Wednesday, June 1, 2011

Rosie And XKT Visit Winterthur Gardens. Part 9.

Longwood Gardens - Part 1 Longwood Gardens - Part 2 Longwood Gardens - Part 3 Longwood Gardens - Part 4 Longwood Gardens - Part 5 Longwood Gardens - Part 6 Longwood Gardens - Part 7 Longwood Gardens - Part 8 Minutes away from Longwood Gardens in Kennett Square, PA, is Winterthur Mansion and Gardens, 6 miles northwest of Wilmington, DE. Yet another du Pont legacy.
Winterthur (pronounced winter-tour) Mansion and Gardens is nestled in the heart of Delaware's Brandywine Valley. It is a 1000-acre English-style country estate with gardens, streams, rolling hills, fresh water ponds, stone bridges, meadows, and forests designed by Henry Francis du Pont (1880-1969) and landscape architect and lifelong friend Marian Coffin. The mansion/museum houses one of the richest collections of 17th-, 18th-, and 19th-century American antiques, including Chippendale, Empire, and Federal, and Colonial Exhibits, and interactive displays explore the history and development of the American decorative arts. The Campbell Collection of Soup Tureens is also displayed. While developing the family home as a country estate and collecting the finest of American decorative arts, Henry du Pont envisioned a long-term role for Winterthur - one that would eventually include opening the mansion and grounds to the public, offering a glimpse of life in the past. Today, Winterthur offers a world-class museum of decorative arts that celebrates the best in style and craftsmanship. Its romantic landscape imparts the calmness and peace of a country place. The naturalistic gardens combine the art of horticulture and the best of landscape design. In addition, there is a superlative research library that supports Winterthur's graduate programs in early American culture and art conservation. The story of Winterthur begins with Pierre Samuel du Pont de Nemours, the patriarch of the American du Pont family and a French publisher, statesman, intellectual, and economist. Born the son of a Parisian watchmaker in 1739, de Nemours developed an interest in agriculture and aligned himself with the "Physiocrats," a group of French philosophers who believed in the importance of an agricultural economy. de Nemours was imprisoned during the French revolution and sentenced to the guillotine for his support of a constitutional monarchy. He escaped and left France with his family in 1799, seeking refuge in America. de Nemours and his family landed in Newport, Rhode Island, on New Year's Day, 1800. Pierre de Nemours' son, Eleuthere Irenee, obtained capital from European investors and purchased a 95-acre parcel of land, Hagley, on Brandywine Creek near Wilmington, Delaware. In 1802, he established E. I. du Pont de Nemours & Co. to manufacture gunpowder, drawing on his skills he had learned during an apprenticeship with French chemist Lavoisier. Once the powder plant was in operation, the du Ponts turned their attention to their first love- land and agriculture. Eleuthere Irenee started acquiring land in the Brandywine Valley. This nucleus of the Winterthur Estate was bought in 1839 by Eleuthere Irenee's son-in-law, Jacques Antoine Bidermann. Bidermann and wife, Evelina Gabrielle du Pont, built a 3-story, 12-room, Greek-revival manor house and moved there in 1839 and immediately began developing the land into a working farm. They named their estate "Winterthur," after Winterthur, Switzerland, the ancestral home of the Bidermanns. Upon the deaths of Antoine and Evelina in 1863 and 1865,the property went to the Bidermann's son and sole heir, James Irenee, who was living in France. James Irenee agreed to sell the property to Evelina's brother, Henry du Pont. Henry du Pont purchased Winterthur not for himself, but for his children. His eldest son, Henry Algernon du Pont, who graduated first in his class at West Point, resigned from the military and took up residence in 1875 and turned his attention to the development of the Winterthur estate, continuing the work begun by his aunt and uncle. Henry added more land to the estate, redesigned the farm buildings so they'd have a more uniform look, added many miles of roads, and started renovations on an unrestrained scale. Renovations included an addition that housed many of the accoutrements essential to country estate life- a billiard room, a library, a squash court, a new drawing room, and a marble stairway in the then-fashionable Beaux-Arts style. Henry Francis du Pont, only son of Henry Algernon, was born at Winterthur in 1880. He shared his parent's love of the land, learning under their tutelage, the proper botanical names for the many varieties of plants growing on the Winterthur grounds. He enrolled at Harvard's Bussey Institution, following a course of study in agriculture and horticulture. In 1903 Henry Francis was made manager of the household by his father. Under the direction of father and son, the estate grew to include its own coach house, train station, and more than 20 greenhouses including potting sheds and cold frames. Henry Algernon was elected to the U.S. Senate in 1906. He appointed his son, Henry Francis, head of the garden at Winterthur in 1909 and manager of Winterthur Farms in 1914. Henry Francis now oversaw the entire property and started reorganizing the estate's structure. His goals for Winterthur were influenced by two philosophical models: 1) The agricultural tradition inherited from his du Pont ancestors -the Physiocrats, who saw the development of superior strains of plants and animals as the most desirable of all callings in life. 2) The model of the English country estates which were much more than large expanses of land and palace-like homes. They were complete communities with many, if not most, essential foodstuffs cultivated on the grounds, including beef, sheep, hogs, horses, dairy cattle, poultry, fruits and vegetables. In 1916, Henry Francis married Ruth Wales. In 1923, they visited Shelburne Farms in Vermont, to study the cattle-breeding operation of W. Seward Webb. The most memorable part of the trip occurred in the home of the Webb's daughter-in-law, Electra Havemeyer Webb, who collected American decorative arts. This was the moment when H. F. du Pont fell in love with American antiques. Inspired, du Pont returned to Delaware to build his own collection of American decorative arts as well as a house to hold that collection. He planned an addition that essentially tripled the size of his home and within this shell, installed paneling, furniture, and architectural elements he had purchased from 17th-, 18th-, and early 19th-century homes along the East Coast that were in danger of demolition. du Pont then decorated each of the "period rooms" with appropriate furnishings. From the moment Henry Francis graduated from Harvard and returned to Winterthur in 1903, he was on a mission to improve, refine, and experiment, always with an eye toward making things better. He thought of Winterthur's future from the moment he inherited the estate. In 1930, he established the Winterthur Corporation with the intent of maintaining Winterthur in perpetuity as "a museum and arboretum of the education and enjoyment of the public." The last major phase of interior work occurred in the late 1940's, when du Pont was preparing to open his home as a museum. He then supervised the removal of all private family spaces- including bathrooms, dressing rooms, kitchens, and pantries- and replaced them with display areas for his collections. In October 1951 Winterthur Museum and Gardens opened to the public. Henry Francis du Pont eloquently described his vision of Winterthur's future: I sincerely hope that the museum will be a continuing source of inspiration and education for all time, and that the gardens and grounds will of themselves be a country place museum where visitors may enjoy as I have, not only the flowers, trees, and shrubs, but also the sunlit meadows, shady wood paths, and the peace and great calm of a country place which has been loved and taken care of for three generations.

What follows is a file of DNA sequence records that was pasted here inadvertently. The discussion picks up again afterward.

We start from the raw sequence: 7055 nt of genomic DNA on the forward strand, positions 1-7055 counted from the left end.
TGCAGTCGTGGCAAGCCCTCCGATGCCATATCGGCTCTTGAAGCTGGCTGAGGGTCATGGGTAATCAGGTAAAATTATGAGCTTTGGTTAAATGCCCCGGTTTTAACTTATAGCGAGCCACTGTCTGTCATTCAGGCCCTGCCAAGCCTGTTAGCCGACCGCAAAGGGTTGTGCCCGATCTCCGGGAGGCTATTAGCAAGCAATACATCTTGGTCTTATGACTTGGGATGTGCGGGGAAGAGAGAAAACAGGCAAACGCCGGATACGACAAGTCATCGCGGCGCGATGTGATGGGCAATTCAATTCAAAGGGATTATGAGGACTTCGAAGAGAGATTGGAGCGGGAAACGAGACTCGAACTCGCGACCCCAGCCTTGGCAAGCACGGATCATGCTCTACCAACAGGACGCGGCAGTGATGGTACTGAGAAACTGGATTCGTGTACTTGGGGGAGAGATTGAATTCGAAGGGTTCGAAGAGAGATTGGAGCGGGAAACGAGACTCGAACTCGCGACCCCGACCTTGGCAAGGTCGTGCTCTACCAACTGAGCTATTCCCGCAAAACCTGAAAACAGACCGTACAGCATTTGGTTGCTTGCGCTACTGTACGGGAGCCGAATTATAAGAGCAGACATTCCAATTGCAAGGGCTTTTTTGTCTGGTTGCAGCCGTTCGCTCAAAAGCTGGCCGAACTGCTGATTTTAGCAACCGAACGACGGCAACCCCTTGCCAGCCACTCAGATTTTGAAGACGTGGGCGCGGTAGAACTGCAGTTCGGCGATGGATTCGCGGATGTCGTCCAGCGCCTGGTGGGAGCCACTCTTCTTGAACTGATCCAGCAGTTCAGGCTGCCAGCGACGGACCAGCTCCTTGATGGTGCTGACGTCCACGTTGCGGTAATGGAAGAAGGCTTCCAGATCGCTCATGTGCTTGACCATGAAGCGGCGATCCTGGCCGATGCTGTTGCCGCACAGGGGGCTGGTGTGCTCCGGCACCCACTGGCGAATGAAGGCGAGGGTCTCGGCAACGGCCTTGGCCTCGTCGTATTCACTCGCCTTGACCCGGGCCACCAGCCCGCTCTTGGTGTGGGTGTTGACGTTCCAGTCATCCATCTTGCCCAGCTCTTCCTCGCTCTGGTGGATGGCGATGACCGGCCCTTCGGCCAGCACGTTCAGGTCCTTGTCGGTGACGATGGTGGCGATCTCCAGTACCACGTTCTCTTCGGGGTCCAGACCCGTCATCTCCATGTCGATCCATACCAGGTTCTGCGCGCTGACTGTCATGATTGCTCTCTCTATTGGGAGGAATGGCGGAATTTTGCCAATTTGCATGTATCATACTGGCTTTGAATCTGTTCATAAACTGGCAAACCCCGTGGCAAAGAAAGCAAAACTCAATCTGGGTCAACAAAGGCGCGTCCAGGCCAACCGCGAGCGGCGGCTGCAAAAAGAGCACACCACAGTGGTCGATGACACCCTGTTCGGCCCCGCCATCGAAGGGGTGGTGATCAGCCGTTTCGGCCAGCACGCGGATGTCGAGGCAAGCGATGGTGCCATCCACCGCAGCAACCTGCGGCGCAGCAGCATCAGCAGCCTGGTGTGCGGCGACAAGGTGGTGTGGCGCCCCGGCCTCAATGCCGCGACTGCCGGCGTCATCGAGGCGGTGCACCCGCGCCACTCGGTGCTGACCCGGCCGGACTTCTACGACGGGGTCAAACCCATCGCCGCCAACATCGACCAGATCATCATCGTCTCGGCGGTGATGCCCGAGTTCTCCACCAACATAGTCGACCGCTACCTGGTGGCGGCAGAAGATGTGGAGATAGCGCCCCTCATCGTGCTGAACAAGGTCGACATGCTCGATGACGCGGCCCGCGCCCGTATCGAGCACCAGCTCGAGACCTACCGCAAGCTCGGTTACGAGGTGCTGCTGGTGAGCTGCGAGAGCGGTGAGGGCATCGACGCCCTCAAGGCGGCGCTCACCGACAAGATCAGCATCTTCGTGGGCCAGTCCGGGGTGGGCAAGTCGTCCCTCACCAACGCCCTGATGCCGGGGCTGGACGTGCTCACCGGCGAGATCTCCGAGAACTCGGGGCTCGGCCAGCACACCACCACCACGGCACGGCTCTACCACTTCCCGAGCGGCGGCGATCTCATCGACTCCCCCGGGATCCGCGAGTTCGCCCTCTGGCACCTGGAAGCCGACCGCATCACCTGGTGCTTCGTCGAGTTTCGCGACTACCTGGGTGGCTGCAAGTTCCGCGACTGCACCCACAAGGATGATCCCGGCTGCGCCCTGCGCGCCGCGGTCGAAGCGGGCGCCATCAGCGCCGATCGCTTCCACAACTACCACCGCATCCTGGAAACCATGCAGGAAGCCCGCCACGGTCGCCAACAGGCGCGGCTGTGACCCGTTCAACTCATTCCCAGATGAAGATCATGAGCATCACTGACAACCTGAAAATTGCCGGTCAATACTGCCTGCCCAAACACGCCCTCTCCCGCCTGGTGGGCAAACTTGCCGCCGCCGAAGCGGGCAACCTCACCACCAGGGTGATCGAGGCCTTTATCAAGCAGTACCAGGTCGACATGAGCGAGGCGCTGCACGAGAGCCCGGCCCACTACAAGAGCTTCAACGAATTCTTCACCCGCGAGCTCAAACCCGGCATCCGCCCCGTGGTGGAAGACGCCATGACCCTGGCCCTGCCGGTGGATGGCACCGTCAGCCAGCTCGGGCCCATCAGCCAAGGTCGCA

Upon arriving at Winterthur, XKT and I took a tram trip through the environs. There were several places we stopped at but we couldn't get off the tram to shoot pictures. Wish we could have stopped- especially at the Enchanted Woods, a fairy tale garden.
We catch a glimpse of the mansion. The rooms and exhibition galleries showcase a collection of nearly 85,000 decorative arts objects.
This is all set within a magnificent 1000-acre estate and garden.
This is the largest and oldest American Sycamore tree, believed to be over 250 years old.
One of the most remarkable plant specimens in the Winterthur gardens is a huge dawn redwood (Metasequoia glyptostroboides). This tree, which had previously been known only in fossils, was discovered in 1943 still surviving in a remote area of central China. In 1948, the Arnold Arboretum received some of the first samples of seed to reach the outside world; in 1951, du Pont in turn received one of the seedlings raised from these. Today the Winterthur metasequoia stands over one hundred feet tall with a trunk that measures almost five feet through at chest height.
We arrive at the 175-room, 45,000 square foot Mansion.
These two pictures were taken from the 4th or 5th floor. There are 9 floors, 3 of which are underground.
We are exiting the Mansion and heading back to the parking lot. Here's the peony garden. Lovely.
I sincerely hope that the museum will be a continuing source of inspiration and education for all time, and that the gardens and grounds will of themselves be a country place museum where visitors may enjoy as I have... Henry Francis du Pont
Next, Winterthur Mansion.